Friday, July 11, 2014

Why Is Another Cuba Necessary?

Why Is Another Cuba Necessary? / Jeovany Jimenez Vega
Posted on July 10, 2014
By Jeovany Jimenez Vega

Among the series of international instruments related to the Universal
Declaration of Human Rights are the International Convention on Civil
and Political Rights and the Convention on Economic, Social and Cultural
Rights. Implementing them requires two basic steps. First, they must be
signed. By doing this the state in question agrees to analyze their
meaning and by implication to accept their stipulated terms.

The second and more significant step requires them to be ratified, an
action which requires the state to modify those aspects of its
constitution and statutes that are not in accordance with the spirit of
the covenants. Once ratified, the government's position goes from one of
tacit compliance to mandatory compliance. Since these amendments become
binding, they ensure, at least theoretically, respect for the rights
outlined therein.

The campaign "Por Otra Cuba" (For Another Cuba), launched by members of
Cuba's civil society, seeks to secure the rights outlined under the
above agreements, which were signed by the Cuban government back in
February 2008. Though more than six years have passed since their
signing, they have yet to be ratified. In fact Cuba is among an "elite"
group of eight governments that have not yet taken this second and
definitive step.

What is keeping the Cuban government from ratifying these conventions?
What does our ruling elite fear? It would be worthwhile to briefly
analyze the implications of what this action might have, at least in
theory, on Cuba's socio-economic dynamic. I say "in theory" because the
Cuban revolution was born, consolidated and has withered, all within
half a century. Cuba was a signatory to the Universal Declaration of
Human Rights, though this never disrupted the long saga of abuse
suffered by its people over this entire period of time.

Ratification of these agreements would "require" the Cuban government,
the Communist Party and the state security apparatus — in essence they
are one and the same — to officially recognize the existence of
civically organized opposition political parties with the right to
nominate candidates for elections as pluralistic as the people they
would represent.

It would require the government to suspend and subsequently prohibit all
repressive actions against individuals and organizations engaged in
peaceful opposition, including acts of repudiation and brazen assaults
in the street. Those carrying out such assaults would face the risk of
trial by impartial courts issuing fair rulings based on due process and
without regard to political considerations. It would also require
authorities to amend the Penal Code to recognize these actions for what
they in fact are: crude acts of vandalism.

It would require them to recognize our right of assembly and association
as well as our right to peaceful public protest, and thus to suspend all
hostilities against opposition marches organized by the opposition and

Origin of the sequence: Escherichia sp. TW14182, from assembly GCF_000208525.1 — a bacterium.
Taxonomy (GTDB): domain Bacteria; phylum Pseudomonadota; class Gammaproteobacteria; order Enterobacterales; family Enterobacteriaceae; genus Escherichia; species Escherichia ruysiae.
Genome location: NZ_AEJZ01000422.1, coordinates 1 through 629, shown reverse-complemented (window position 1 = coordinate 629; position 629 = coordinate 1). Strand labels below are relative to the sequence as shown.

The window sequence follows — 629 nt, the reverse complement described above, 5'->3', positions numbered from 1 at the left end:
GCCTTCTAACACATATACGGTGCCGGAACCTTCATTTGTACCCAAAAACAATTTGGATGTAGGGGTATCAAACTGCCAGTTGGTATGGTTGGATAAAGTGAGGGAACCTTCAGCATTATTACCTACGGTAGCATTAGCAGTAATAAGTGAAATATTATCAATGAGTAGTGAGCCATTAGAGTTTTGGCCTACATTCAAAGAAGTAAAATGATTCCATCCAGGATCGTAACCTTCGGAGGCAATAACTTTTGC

to halt the waves of arbitrary arrests intended to prevent them, as is
routine practice today.

It would require them to respect our right to free expression and the
ability to exercise it through all possible means of mass communication,
and thus to allow unrestricted access to the media, including the press
in all its forms, and immediate, full and uncensored access to the internet.

Ratification would require them to respect the fundamental right of
parents to choose the kind of education that their children receive
rather than leave them with no choice but stale political
indoctrination. It would also guarantee our right to receive a fair
salary, one that would allow us to live without having to trade our
dignity for paltry handouts.

Today these and other universal rights, which lie beneath the
totalitarian aegis, are the focus of these covenants. Their broad scope,
representing the vindication of human dignity, explains the strong
aversion that dictatorships have always shown towards them.

These conventions are neither "abominable propaganda tools" nor a form
of "bourgeois domination" by "global capitalism," as they are often
characterized in government propaganda. They are in fact among the most
advanced instruments conceived by humankind to prevent a return to the
barbarism from which the UN arose in mid-20th century. This in why only
the most retrograde governments openly oppose them.

No one here is talking about "returning to a shameful past — a stale and
decrepit slogan — or sighing nostalgically for bygone eras. This is
simply no longer possible. The world has changed too much and, along
with it, Cuba and its people. The only thing anyone here talks about is
bringing the country up to date, of no longer being the breeding ground
for laziness, and of the ambition of some to begin turning it into a
source equality and prosperity for everyone.

This is why last Monday I "physically" signed this citizen petition
along with my wife, Dr. Aliette Padron Antigua (I had already given my
"virtual" support a few weeks ago) and submitted it to the headquarters
of the Council of State. We endorse this campaign because we firmly
believe that another Cuba — one without abuse, where all Cubans live
together in dignity and peace, the Cuba for which our forebears gave
their lives — is still a valid and possible dream.

30 June 2014

Source: Why Is Another Cuba Necessary? / Jeovany Jimenez Vega |
Translating Cuba -

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